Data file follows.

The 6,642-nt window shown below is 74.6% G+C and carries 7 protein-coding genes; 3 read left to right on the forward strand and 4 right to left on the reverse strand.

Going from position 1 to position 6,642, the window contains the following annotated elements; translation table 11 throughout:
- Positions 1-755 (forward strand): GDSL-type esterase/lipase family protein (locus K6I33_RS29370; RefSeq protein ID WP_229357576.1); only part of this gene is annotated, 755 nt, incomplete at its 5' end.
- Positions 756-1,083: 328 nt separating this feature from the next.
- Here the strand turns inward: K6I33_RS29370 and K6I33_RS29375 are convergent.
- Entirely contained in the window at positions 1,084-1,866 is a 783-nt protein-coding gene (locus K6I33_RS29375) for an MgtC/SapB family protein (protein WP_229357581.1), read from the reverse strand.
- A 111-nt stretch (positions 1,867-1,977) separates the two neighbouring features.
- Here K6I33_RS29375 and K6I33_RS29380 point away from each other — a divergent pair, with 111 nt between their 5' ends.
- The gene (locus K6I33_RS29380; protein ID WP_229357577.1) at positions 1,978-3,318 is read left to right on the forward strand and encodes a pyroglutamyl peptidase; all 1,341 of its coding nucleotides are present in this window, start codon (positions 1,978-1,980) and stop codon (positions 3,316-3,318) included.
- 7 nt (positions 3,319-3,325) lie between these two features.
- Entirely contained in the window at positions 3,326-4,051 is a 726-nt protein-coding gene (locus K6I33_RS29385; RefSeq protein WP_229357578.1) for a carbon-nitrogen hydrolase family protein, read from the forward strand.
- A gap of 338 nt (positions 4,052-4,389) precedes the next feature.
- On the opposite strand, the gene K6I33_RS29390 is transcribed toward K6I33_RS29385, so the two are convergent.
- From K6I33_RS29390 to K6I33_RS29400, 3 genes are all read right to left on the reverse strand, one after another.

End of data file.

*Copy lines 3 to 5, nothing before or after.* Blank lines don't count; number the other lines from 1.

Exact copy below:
- Positions 1-755 (forward strand): GDSL-type esterase/lipase family protein (locus K6I33_RS29370; RefSeq protein ID WP_229357576.1); only part of this gene is annotated, 755 nt, incomplete at its 5' end.
- Positions 756-1,083: 328 nt separating this feature from the next.
- Here the strand turns inward: K6I33_RS29370 and K6I33_RS29375 are convergent.